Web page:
Sunday, 21 June 2009

Using dd for a secure disk wipe

The best tool I know of for wiping disks is DBAN which boots from CD and can wipe all attached hard drive to MOD standards. If you are serious about wiping your data forever then I strongly recomment you look to DBAN.  Or take the drive apart and physically destroy the platters.  For a quicker homemade version read on.  Bear in mind that a small mistake here can COMPLETLY AND IRRETREVABLY DESTROY ALL YOUR DATA! You have been warned.

UPDATE: This is unlikley to be as effective on newer SSD based hard drives due to their wear leveling technology.

To wipe a disk (eg sda) use the following (multiple times if paranoid):
# dd if=/dev/urandom of=/dev/sda ; sync
Or a quicker version which is not as secure but should be fine unless you have pissed off GCHQ or similar (in which case its probably already to late anyway):
# dd if=/dev/zero of=/dev/sda ; sync
To determine current progress find the PID of the dd process then pass it a command using kill:
# ps -A | grep dd
# kill -USR1 <pid>

Monday, 15 June 2009

NTP time setup on Windows

Main ntp server I use:  To find a suitable server pool for your location visit and browse teh active servers (on the right)

To update the time on a domain computer from the PDC use the following command (can take a few minutes to actually take effect):
# w32tm /resync
To identify the current time server:
# net time /querysntp
To set the time server:
# w32tm /config /manualpeerlist:<server name> /syncfromflags:manual /reliable:yes /update
To reset the ntp server to the domain controller:
# w32tm /config /syncfromflags:domhier /update
To report on time difference between current computer and server:
# w32tm /stripchart /computer:<servername> /samples:5 /dataonly

Wednesday, 10 June 2009

Runlevels and services in linux

To list all services:
# chkconfig --list
To turn on/off a service
# chkconfig [service] [on|off]'
To start automatically on boot:
# update-rc.d [service] defaults

Monday, 8 June 2009

Linux local user account password policies

Setup a password policy
NOTE: Tested on Redhat ES5 only so far, should work on all Linux
This will setup a password policy of a min 8 char with at least one each of [uppercase|lowercase|numbers|symbols]. Passwords expire after 90 days and if not reset within a further 7 days the account is inactivated. Warnings are issues from 7 days before password expiry.  This is all for local accounts only, not domain accounts.

Edit /etc/pam.d/system-auth
Edit the password line so it looks as follows:
password requisite retry=3 minlen=8 ucredit=-1 lcredit=-1 dcredit=-1 ocredit=-1
ucredit is uppercase, lcredit lowercase, dcredit didget (numbers) and ocredit is other (symbols). By having a negative number you are requiring at least that many of each type.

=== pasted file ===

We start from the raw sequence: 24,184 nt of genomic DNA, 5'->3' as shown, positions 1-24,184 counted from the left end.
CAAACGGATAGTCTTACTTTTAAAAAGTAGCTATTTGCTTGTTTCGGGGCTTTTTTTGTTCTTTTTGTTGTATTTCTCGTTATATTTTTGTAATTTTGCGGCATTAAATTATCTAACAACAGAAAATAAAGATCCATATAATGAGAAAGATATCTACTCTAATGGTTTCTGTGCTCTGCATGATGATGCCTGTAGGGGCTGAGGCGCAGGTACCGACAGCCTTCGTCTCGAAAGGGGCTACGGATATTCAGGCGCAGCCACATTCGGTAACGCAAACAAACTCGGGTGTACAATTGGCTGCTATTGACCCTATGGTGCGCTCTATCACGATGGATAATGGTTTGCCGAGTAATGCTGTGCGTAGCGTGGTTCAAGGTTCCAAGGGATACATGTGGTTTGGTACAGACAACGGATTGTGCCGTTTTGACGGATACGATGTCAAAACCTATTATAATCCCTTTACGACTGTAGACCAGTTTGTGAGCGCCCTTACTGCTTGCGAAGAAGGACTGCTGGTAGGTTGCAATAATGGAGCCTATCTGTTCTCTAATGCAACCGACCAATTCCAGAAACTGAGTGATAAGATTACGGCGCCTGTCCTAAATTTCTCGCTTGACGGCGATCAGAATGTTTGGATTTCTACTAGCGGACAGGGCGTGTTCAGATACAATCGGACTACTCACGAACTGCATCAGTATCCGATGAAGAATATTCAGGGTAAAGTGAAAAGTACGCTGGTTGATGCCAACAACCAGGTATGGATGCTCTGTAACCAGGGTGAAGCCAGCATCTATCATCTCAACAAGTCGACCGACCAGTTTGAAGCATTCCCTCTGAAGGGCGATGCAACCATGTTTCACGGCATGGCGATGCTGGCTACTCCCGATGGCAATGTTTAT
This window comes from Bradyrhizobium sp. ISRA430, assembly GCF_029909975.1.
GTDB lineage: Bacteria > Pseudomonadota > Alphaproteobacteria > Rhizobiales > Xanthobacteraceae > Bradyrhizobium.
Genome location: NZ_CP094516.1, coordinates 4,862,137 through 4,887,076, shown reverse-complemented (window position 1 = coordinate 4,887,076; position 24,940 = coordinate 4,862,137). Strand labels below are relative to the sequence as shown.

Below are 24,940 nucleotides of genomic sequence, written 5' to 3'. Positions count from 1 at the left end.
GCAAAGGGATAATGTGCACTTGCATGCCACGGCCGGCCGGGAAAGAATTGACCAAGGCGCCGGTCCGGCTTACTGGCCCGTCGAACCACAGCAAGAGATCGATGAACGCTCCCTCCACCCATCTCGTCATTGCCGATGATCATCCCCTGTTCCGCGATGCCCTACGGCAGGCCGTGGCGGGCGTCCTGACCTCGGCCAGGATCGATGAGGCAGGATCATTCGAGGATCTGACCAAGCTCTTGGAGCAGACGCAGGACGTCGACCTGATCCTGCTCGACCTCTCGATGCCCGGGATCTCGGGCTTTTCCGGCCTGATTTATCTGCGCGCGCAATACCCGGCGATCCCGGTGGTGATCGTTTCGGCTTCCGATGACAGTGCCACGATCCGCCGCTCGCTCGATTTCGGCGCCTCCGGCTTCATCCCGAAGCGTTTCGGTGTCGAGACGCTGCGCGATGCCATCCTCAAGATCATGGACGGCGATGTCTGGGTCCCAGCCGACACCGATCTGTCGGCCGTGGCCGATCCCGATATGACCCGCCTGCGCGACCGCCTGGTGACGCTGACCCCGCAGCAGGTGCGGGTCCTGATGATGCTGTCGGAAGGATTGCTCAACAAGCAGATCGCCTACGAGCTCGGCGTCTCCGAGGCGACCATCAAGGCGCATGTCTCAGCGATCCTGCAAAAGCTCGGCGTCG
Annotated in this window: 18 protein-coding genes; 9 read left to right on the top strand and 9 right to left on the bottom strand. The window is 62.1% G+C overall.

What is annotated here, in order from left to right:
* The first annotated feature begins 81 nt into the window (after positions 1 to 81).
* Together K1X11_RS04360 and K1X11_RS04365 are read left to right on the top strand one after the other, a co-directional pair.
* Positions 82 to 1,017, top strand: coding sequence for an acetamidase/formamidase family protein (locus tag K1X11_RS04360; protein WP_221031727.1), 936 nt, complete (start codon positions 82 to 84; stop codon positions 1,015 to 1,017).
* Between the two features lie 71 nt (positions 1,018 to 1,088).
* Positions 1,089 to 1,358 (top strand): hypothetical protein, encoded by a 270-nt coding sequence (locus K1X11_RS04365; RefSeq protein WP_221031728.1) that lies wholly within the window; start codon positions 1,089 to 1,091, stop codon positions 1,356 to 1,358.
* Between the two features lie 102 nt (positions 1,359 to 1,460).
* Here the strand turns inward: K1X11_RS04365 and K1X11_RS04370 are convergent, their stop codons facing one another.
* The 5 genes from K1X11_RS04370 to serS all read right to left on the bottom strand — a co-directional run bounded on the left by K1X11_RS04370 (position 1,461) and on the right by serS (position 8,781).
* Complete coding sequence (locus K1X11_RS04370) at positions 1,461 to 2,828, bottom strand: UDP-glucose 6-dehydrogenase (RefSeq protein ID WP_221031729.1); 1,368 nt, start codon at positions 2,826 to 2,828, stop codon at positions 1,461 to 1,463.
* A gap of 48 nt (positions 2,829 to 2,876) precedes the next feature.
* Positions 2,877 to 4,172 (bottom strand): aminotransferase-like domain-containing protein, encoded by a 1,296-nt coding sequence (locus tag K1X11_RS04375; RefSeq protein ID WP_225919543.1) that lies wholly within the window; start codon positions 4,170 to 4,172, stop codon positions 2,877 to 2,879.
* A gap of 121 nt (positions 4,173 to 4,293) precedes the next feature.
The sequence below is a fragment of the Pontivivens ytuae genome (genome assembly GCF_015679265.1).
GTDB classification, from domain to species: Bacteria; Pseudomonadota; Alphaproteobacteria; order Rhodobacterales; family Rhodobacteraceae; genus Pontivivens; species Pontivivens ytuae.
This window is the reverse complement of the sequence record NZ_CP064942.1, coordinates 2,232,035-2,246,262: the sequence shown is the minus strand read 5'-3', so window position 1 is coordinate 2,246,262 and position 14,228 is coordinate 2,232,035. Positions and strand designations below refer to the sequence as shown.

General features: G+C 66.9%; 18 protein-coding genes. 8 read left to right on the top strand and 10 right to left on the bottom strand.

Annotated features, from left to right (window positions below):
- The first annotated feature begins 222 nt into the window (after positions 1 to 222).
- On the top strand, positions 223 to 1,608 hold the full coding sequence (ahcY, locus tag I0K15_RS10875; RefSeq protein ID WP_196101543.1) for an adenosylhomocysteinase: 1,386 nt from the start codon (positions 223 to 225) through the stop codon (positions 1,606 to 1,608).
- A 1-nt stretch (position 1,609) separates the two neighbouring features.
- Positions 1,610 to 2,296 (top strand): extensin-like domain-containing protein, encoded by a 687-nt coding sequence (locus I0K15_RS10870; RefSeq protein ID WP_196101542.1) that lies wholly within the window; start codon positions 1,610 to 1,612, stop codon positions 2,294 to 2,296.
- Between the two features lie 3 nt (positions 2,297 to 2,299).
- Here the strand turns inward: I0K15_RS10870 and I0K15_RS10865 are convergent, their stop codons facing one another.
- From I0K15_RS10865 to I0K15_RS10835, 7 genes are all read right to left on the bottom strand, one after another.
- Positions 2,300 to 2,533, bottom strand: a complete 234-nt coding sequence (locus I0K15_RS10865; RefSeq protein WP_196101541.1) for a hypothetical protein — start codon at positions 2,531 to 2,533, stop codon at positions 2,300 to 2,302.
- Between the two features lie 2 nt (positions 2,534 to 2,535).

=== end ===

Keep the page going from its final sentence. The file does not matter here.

Edit /etc/login.defs
Set the following values, all fairly self explanatory
Edit /etc/default/useradd
Sets how long after password expires before locking the account
Enable password history to prevent reuse
These 3 steps will probably have been done by system install, check anyway.
# touch /etc/security/opasswd
# chown root:root /etc/security/opasswd
# chmod 600 /etc/security/opasswd
Edit /etc/pam.d/system-auth and add to the line as shown below:
password sufficient nullok use_authtok md5 shadow remember=24
Lock account after set number of invalid passwords
# touch /var/log/faillog
# chown root:root /var/log/faillog
# chmod 600 /var/log/faillog
Edit /etc/pam.d/system-auth.
Directly under "auth required..." add:
auth required onerr=fail deny=6 no_magic_root unlock_time=1800
Directly under last "account required" add:
account required no_magic_root
Manual commands
Manually set for pre existing user accounts
To show current settings on account:
# chage -l [username]
For pre existing users you need to manually update their security token for this to take effect
# chage -m0 -M90 -I7 -W7 [username]
m=min age, M=max age, I=inactive after period, W=warn period before expire, all in days

Force expire a users password
To force a password to expire and therefore require a new password from them on next login (useful with new accounts where you want the user to change the password to something they will remember immediately):
# chage -d0 [username]
Show a count of all failures
# faillog -a
To clear failed passwords for a user
# faillog -u [username] -r

GPG - Public private key encryption

GPG is a good tool for encrypting with public private key cryptography. I tend to create a signing key with no expiry and then add encryption keys which expire after one year. Adding additional encryption keys is done using the addkey command.  Many people either create a whole key pair that never expires (not quite as secure) or create a whole new key pair every year (paranoid?).  As ever the less often you change things the less secure but unless you are encrypting military secrets or similar GPG is probably more than adequate.


Generate new key
# gpg --gen-key
To list keys
# gpg --list-keys
Using keyserversTo find a key on a keyserver use the following command. A list of all matching keys will be displayed along with the ability to select which you wish to import
# gpg --search-keys ''
To update keys on your keyring to the latest version on the keyservers run the following command: